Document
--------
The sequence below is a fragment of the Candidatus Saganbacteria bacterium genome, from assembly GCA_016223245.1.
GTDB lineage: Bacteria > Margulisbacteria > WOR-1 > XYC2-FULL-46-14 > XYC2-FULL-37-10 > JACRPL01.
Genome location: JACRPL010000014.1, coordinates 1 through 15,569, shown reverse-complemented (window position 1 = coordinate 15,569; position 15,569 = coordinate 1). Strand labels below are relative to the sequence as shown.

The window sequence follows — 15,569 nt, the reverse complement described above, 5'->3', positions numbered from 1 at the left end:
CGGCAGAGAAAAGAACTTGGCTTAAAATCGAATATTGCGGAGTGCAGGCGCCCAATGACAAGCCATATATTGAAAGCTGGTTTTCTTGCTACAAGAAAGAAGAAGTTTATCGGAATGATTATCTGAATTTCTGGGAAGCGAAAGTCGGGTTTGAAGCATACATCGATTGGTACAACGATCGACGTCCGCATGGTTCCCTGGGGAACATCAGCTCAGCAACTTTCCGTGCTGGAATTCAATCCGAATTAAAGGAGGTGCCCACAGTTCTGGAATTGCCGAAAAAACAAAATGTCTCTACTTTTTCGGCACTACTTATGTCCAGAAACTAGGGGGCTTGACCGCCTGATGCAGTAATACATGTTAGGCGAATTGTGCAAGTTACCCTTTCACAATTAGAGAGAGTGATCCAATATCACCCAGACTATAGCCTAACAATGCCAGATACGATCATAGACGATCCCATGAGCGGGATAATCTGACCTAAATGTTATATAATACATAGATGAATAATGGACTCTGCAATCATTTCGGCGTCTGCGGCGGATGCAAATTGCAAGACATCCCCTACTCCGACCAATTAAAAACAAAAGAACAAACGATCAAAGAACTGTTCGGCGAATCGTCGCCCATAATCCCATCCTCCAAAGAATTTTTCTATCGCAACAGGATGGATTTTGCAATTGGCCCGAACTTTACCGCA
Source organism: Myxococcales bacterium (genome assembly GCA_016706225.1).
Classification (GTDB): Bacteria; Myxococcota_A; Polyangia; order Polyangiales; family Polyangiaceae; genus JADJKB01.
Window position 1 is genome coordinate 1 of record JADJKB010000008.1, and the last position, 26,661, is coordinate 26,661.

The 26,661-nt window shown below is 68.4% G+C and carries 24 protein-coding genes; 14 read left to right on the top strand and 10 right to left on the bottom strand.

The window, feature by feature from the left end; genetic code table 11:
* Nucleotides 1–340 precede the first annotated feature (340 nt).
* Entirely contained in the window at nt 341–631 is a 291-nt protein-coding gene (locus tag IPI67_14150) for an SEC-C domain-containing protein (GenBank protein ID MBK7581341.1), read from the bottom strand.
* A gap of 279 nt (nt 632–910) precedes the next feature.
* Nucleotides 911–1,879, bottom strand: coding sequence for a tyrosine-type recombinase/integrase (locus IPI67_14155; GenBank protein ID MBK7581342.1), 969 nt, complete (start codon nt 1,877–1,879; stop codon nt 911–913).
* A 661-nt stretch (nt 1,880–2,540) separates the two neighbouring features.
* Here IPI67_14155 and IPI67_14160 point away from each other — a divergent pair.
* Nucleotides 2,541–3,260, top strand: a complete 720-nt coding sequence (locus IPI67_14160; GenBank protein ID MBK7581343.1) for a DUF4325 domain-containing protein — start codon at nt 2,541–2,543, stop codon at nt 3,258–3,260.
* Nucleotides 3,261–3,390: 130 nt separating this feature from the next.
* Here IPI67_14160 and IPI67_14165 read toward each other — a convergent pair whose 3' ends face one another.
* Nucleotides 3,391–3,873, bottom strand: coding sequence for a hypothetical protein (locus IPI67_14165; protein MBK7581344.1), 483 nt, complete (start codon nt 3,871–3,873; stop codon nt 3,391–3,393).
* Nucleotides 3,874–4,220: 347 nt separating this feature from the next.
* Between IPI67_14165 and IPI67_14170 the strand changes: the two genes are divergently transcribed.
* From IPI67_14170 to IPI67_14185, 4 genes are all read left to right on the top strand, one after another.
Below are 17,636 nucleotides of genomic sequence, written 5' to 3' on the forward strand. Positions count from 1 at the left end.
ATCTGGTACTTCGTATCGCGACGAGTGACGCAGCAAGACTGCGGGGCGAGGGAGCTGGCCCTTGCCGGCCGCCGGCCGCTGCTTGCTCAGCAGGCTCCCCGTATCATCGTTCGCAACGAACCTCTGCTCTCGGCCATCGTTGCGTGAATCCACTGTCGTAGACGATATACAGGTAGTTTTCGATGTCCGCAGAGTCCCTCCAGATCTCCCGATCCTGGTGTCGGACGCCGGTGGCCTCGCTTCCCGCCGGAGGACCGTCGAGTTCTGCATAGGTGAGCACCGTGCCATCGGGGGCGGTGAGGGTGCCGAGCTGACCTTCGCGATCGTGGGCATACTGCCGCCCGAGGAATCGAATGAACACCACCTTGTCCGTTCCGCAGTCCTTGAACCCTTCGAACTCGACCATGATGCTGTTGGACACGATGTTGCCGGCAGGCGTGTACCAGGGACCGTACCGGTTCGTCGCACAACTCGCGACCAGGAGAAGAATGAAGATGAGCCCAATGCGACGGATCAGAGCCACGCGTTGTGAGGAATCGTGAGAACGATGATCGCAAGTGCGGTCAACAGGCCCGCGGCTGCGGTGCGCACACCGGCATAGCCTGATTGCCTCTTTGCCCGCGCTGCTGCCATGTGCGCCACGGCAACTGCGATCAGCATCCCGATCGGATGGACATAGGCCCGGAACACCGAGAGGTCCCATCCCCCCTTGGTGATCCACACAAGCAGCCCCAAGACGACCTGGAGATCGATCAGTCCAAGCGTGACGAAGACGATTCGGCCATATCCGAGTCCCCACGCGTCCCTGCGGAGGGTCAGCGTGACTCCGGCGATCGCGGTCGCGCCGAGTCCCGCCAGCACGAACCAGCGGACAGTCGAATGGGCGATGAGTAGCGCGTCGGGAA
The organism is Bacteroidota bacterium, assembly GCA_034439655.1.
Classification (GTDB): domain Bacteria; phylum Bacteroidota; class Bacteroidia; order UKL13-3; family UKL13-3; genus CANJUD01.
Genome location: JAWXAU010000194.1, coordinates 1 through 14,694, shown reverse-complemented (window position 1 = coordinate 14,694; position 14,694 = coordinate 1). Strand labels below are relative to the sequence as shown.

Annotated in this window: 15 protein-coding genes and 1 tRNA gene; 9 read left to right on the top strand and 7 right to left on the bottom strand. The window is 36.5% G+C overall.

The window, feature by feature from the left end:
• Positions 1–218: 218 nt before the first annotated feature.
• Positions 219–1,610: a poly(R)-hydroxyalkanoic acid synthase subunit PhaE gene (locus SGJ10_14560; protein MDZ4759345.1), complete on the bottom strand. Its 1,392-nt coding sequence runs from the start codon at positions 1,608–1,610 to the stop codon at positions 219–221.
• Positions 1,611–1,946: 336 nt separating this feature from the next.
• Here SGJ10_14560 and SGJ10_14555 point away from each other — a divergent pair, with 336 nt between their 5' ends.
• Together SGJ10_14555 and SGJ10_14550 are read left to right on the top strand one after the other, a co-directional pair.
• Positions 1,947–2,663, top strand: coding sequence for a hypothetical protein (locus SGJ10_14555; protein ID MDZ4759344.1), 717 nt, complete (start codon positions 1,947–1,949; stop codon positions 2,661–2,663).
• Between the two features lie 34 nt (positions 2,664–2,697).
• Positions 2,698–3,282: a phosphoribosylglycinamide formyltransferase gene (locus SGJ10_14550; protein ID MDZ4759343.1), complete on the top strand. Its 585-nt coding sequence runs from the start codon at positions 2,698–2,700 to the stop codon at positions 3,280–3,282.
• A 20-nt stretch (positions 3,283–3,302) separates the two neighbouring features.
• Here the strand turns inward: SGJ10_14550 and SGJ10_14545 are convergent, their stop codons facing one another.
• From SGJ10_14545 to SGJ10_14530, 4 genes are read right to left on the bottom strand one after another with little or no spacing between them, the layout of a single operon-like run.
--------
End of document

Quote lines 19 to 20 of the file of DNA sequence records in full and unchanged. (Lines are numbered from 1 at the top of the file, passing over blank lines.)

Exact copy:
* Here IPI67_14160 and IPI67_14165 read toward each other — a convergent pair whose 3' ends face one another.
* Nucleotides 3,391–3,873, bottom strand: coding sequence for a hypothetical protein (locus IPI67_14165; protein MBK7581344.1), 483 nt, complete (start codon nt 3,871–3,873; stop codon nt 3,391–3,393).